Leaving a mess for next mayor
Mayor Bloomberg wanted reporters to take away one thing from his final budget speech last Thursday: Hes not leaving a short-term mess. Thing is, the mayor will hand over a big long-term mortgage — his legacy of debt.
Bloomberg stuck to his theme: Hes leaving the city in good shape. Thanks to his "long-term policy of fiscal discipline," he said, "we will be turning over a balanced budget to the next mayor."
True enough. As usual, the mayor will cobble together sufficient money to fund the $53.8 billion budget (not including $18.1 billion we get from the feds and the state).
Some of this is good luck (sort of): The city will get an extra $650 million in capital-gains taxes because people sold stock at years end, before the Obama tax hike kicked in.
Some of it is enforcement: City Halls green eyeshades will get $200 million more in corporate taxes after tough audits.
And some is good management: Gotham is enjoying $6.5 billion this year in "repetitive savings" — the result of 12 separate rounds of budget-cutting since 2008.
Expect the mayor to push this theme further in the months ahead — and even to announce in the fall that, thanks to higher-than-planned tax revenues, the next mayor will face less of a first-year deficit than the $2.2 billion now expected.
Behind the superficial "balance," though, whats in the budget is a disaster.
For the fiscal year that starts in July, New Yorkers will spend $23.3 billion — fully 43 percent of the money they pay in taxes and fees — on just three things: pensions and health benefits for city workers and retirees, plus payments on city debt.
When Bloomberg took office 11 years ago, these three things ate up just 24.3 percent of the budget, $6.9 billion — a figure that was already too high for our long-term good.
In the past two years, as its become clear that a new Wall Street bubble wouldnt rescue Bloombergs third term, hes been talking more about the first two costs — city-worker pensions and health care.
But Bloomberg talks about these things only to argue that they arent his fault. The "out-of-control stuff, theres really nothing we can do about it," he said Thursday.
Funny: He hasnt been at all shy about taking on other things he doesnt control — like national gun policy.
Plus, the mayor does control the third big-ticket item: debt.
Next year, New Yorkers will make more than $6.2 billion in annual debt payments — nearly triple what they spent when Bloomberg took office.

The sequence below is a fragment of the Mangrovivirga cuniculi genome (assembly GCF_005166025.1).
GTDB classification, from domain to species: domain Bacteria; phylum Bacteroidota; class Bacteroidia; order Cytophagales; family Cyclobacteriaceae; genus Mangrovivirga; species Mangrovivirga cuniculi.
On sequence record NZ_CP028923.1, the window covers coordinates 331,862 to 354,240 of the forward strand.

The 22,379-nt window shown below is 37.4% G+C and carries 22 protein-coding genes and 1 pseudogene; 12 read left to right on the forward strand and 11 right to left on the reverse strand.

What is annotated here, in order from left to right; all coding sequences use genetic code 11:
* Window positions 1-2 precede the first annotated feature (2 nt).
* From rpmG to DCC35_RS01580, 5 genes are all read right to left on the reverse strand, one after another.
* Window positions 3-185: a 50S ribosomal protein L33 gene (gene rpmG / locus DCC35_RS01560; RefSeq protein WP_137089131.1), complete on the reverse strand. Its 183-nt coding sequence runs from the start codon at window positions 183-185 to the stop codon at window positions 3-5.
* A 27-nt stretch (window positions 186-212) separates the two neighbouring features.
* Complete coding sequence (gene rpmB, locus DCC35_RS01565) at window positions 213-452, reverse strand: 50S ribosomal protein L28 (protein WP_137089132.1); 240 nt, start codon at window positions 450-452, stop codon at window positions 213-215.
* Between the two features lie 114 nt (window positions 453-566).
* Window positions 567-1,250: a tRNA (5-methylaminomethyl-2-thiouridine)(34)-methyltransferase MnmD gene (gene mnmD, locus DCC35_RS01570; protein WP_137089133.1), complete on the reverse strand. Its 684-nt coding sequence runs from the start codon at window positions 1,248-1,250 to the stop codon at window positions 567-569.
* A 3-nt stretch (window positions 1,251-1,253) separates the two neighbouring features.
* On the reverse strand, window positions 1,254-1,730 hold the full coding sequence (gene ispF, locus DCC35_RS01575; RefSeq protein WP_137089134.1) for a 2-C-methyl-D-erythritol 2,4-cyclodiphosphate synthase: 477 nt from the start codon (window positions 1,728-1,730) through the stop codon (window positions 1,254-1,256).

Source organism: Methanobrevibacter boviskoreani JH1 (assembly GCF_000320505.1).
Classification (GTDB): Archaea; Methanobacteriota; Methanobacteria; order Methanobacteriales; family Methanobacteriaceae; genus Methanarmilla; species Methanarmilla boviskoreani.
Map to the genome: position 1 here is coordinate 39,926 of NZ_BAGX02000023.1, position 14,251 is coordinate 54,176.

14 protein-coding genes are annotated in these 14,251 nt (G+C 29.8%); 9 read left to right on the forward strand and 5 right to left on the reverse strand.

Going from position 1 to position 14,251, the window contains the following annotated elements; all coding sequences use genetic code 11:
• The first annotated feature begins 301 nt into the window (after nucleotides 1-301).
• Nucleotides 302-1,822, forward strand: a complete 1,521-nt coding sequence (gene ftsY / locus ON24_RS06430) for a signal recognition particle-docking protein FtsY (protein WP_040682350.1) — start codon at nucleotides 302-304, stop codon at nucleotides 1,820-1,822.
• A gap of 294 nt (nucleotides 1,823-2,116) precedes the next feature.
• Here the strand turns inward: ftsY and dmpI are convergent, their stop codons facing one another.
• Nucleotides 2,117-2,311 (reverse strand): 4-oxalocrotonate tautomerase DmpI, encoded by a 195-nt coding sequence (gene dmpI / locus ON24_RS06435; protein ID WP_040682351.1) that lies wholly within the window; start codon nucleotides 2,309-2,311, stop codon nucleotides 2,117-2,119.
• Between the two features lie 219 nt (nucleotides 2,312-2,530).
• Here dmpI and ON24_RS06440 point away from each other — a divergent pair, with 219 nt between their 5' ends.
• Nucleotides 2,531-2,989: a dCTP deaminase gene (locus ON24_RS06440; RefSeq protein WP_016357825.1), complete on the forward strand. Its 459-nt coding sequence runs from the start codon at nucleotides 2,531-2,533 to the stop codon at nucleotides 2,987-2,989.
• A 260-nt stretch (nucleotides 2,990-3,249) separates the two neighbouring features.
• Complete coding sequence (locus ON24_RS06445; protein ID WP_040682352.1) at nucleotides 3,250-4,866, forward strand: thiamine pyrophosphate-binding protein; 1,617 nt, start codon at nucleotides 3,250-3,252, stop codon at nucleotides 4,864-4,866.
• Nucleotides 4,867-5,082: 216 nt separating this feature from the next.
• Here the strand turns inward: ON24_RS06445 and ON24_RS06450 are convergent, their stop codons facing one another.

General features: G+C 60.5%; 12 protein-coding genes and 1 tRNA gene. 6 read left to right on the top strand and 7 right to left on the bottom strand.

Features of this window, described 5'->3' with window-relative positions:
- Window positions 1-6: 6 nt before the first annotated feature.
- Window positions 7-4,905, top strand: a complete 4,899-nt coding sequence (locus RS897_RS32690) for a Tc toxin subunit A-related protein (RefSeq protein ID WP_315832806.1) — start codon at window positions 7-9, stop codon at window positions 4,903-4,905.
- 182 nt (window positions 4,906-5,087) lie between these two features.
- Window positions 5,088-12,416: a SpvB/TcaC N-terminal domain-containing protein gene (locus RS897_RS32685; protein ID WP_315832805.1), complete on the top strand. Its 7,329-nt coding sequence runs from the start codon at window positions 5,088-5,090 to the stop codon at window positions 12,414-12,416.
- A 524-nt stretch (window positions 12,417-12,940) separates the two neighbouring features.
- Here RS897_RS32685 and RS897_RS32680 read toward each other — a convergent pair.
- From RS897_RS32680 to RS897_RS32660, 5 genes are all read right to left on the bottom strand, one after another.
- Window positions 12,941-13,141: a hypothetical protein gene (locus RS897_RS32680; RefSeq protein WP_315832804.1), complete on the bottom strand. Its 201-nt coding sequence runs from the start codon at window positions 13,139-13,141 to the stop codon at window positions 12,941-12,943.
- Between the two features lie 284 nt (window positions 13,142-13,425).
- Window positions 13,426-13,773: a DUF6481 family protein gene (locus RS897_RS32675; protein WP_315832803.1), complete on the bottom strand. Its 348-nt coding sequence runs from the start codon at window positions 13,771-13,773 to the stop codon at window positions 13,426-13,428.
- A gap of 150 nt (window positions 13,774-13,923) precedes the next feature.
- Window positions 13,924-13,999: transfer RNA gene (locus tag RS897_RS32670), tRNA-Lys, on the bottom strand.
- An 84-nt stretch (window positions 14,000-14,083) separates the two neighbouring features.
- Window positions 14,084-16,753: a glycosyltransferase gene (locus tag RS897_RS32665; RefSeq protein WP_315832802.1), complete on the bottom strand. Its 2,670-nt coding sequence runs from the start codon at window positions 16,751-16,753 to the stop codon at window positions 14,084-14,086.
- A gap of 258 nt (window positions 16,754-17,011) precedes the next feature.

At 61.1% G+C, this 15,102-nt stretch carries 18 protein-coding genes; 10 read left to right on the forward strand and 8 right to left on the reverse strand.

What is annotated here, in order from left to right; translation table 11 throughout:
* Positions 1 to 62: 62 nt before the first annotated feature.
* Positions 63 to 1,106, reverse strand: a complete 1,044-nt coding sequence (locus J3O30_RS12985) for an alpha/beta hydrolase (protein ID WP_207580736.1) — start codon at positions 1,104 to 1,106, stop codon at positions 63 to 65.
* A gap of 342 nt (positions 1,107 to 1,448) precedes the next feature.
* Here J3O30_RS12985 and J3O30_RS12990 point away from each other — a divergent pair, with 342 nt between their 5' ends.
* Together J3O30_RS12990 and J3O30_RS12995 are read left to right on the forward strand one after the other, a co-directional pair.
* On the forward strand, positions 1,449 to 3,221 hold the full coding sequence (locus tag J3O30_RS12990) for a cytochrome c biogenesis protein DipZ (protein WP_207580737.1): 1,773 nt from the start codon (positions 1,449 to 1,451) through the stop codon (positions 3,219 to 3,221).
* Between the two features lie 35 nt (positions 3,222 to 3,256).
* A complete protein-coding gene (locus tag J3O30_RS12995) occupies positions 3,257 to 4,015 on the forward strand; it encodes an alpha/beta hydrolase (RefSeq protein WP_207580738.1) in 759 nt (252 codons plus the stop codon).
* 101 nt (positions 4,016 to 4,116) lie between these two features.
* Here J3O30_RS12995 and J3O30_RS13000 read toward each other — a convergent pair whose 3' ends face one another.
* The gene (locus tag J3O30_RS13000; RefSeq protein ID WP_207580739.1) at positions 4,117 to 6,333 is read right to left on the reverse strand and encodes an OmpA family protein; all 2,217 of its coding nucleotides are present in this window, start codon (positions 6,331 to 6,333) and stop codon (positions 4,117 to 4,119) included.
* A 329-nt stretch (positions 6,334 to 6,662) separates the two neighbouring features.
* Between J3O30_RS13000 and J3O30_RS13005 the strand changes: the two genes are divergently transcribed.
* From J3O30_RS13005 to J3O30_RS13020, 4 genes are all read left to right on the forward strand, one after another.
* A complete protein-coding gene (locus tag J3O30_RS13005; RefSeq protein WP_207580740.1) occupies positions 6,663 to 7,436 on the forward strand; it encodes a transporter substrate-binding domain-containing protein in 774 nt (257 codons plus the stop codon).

Thats because the total amount the city owes has jumped from $42.7 billion to $77.2 billion. Every New Yorker owes $8,919 — 47.6 percent more than the runner-up among US cities, Chicago.
(By the way, this figure doesnt include $28.4 billion in water-related debt, which people pay via their water bills, not taxes.)
Why so much debt? New York borrows not for its day-to-day budget, but to build and replace stuff.
"We have to build more classroom seats, we have to build a new water tunnel, we have to fix a water tunnel thats falling apart, we need more sanitation trucks to plow," Bloomberg said.
Yes — and the city had to borrow heavily as it emerged from the 1970s and early-80s fiscal crisis, when it let bridges and schools deteriorate. But as the city caught up with that neglect, it should have borrowed less, especially for day-to-day repairs and replacements.
Thats because most of this spending doesnt create new tax revenues that can repay the debt. Were not building bridges to get people to move here, were painting bridges so they dont corrode — so that the people who are already here dont fall into the water. This maintenance is not something we should be borrowing for.
The Bloomberg debt will squeeze the next mayor. The city is set to make fewer new investments in infrastructure, such as new schools. But even though well be incurring less new debt, well still be adding to the huge existing pile. So annual debt costs will continue rising, hitting $7.2 billion during the next mayors first full year in office.
Hes also leaving his successor with a risk: 14 percent of our debt is "variable rate" (like teaser-rate mortgages). This costs less now, thanks to record-low interest rates — but taxpayers will have to pay more when interest rates go up.
Bottom line: The citys headed for trouble — and, for all his efforts to suggest otherwise, its because Bloomberg will leave us teetering on a mountain of long-term debt.
Original Source: http://www.nypost.com/p/news/opinion/opedcolumnists/mike_mountain_of_ious_uj03rw2AYrbpGkhSAYNhBK